It can't be easy coming up with a major new operating system every two years, one with giant compelling reasons why users need to upgrade, especially when the starting product is already pretty strong.
The big idea in the latest Apple operating system -- OS X 10.7 -- better known as OS X Lion, is that it makes a Mac desktop or notebook more like an iPad. While that must have sounded brilliant in the planning stages, it has resulted in the least necessary OS X upgrade ever. No doubt experienced users will turn off or simply never use many of biggest features of the new OS.
Which isn't to say it isn't worth upgrading. The price is only $29, and it's good for all your household's computers. Apple isn't messing around with that family license anymore. Plus, Lion has over 250 new features, and many of the smaller ones are genuinely useful.
In creating OS X Lion, Apple's programmers brainstormed clever ways that the Mac operating system could look and feel more like their bestselling tablet.
Since they couldn't add a touch screen, they did the next best thing and added a variety of new touch gestures. If you're using a notebook, Magic Mouse, or Magic Trackpad, you'll likely appreciate the expanded number of gestures, even if some of them are a little hard to remember. (Show Desktop requires you to place your thumb and three fingers on the pad, then fan them outward.)
Launchpad: The new Launchpad give users an iPad-like view of all their applications.
Anyone who prefers using a mouse, however, won't be won over. While the gestures are useful to those stuck with a trackpad, using a mouse is simply more efficient.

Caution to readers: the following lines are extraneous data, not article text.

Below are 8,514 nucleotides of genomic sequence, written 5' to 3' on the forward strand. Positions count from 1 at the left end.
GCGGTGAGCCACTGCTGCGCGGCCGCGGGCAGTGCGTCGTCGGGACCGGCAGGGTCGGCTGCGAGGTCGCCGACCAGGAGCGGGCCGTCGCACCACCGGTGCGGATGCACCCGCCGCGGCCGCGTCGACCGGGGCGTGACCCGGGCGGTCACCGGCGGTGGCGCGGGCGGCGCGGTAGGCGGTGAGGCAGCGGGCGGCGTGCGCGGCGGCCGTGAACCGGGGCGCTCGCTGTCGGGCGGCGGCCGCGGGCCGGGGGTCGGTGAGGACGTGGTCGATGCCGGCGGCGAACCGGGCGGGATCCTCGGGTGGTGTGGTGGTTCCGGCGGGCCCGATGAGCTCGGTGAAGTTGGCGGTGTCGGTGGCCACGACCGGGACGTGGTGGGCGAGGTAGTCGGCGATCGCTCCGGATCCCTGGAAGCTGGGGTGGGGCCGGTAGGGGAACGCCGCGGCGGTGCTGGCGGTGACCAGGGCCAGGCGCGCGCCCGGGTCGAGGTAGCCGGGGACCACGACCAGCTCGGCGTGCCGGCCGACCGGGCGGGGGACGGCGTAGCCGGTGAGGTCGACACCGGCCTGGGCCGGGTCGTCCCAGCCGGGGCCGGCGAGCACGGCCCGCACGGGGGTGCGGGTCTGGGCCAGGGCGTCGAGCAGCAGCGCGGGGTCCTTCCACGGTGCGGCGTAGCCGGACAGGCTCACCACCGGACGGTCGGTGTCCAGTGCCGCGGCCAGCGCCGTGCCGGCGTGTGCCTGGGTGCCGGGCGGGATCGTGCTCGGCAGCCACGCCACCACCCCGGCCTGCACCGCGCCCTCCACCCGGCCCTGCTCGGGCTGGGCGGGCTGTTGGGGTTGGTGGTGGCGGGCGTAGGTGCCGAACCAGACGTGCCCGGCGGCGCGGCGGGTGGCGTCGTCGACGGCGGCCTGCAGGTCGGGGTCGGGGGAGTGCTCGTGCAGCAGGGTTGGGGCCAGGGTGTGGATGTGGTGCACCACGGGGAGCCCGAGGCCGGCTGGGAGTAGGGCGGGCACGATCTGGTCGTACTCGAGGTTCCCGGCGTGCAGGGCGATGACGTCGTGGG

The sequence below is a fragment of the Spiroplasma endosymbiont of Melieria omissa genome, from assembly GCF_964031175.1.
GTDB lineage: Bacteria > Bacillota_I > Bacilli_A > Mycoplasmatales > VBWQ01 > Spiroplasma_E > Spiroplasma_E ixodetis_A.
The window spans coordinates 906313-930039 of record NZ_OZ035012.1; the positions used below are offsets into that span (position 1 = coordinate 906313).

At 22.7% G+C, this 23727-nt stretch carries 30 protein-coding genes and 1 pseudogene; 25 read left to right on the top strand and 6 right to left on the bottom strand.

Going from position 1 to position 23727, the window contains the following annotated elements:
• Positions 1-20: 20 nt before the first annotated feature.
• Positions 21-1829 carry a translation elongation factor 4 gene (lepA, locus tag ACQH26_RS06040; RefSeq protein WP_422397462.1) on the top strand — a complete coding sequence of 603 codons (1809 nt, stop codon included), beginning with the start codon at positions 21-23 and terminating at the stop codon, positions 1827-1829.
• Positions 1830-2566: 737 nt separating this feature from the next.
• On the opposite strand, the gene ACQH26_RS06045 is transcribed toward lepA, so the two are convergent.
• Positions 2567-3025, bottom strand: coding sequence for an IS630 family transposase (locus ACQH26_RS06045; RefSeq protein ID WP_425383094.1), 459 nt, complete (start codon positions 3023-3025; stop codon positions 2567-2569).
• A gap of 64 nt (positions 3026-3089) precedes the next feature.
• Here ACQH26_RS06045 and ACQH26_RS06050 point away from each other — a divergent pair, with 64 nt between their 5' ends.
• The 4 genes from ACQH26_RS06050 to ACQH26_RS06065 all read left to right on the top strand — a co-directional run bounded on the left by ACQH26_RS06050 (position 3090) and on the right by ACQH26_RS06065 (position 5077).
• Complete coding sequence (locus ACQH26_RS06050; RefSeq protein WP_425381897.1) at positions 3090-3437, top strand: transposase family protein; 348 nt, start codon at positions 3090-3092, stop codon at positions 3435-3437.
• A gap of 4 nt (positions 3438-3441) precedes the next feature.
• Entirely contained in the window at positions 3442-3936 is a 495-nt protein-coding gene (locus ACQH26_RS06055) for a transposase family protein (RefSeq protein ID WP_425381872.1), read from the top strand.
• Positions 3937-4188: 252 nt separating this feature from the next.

Lion's new Mission Control screen shows all your Dashboard widgets (remember those), Spaces (again, remember those?), and open windows on one screen so you can quickly navigate to a different area. It's supposed to mimic an iPad's homescreen.
The result though, is cluttered and unneeded. Similarly, the new Launchpad gives you a compact icon view of all the apps on your system, so you can choose one to open. It looks a lot like the app display on an iPad. In both of these cases, Mission Control and Launchpad, Apple has added highly graphic new ways of doing what the Dock already does, but not as well.
MissionControl: A hub for anything you've got going on your Mac, MissionControl lets you jump to another area quickly. (Graphic courtesy Apple.)
Consider that in the Dock, you can click your applications folder and get a text list of all your applications, allowing you to choose one quickly. The Launchpad, by contrast, can take up several screens (five on this reviewer's system) and requires a lot of scrolling to find what you're looking for. It's hard to improve on success, and the Dock already did it better.
To really make applications feel like apps, Apple introduced a system-wide full screen view (well, system-wide for Apple programs; other developers can choose to take advantage of it if they wish).
Previously seen in the latest version of iPhoto, this lets the user tap a double-arrow symbol in an application's top right corner to enter full screen view. Multi-touch gestures can then be used to scroll between applications.
On a notebook, where the screen is smaller, this can be useful. It lets you use every inch of screen real estate. But for those with larger monitors, it's simply unnecessary and will likely go unused.
What's the advantage, after all, of removing the Dock, desktop, and toolbar, elements you use to change programs and operate your computer?
Installing OS X Lion means taking a journey with Apple, letting its design experts take control of your system and drag you into a shiny new future. It's the game of Apple Knows Best that the company has been playing for years now, insisting that users adapt to an Apple way of doing things.
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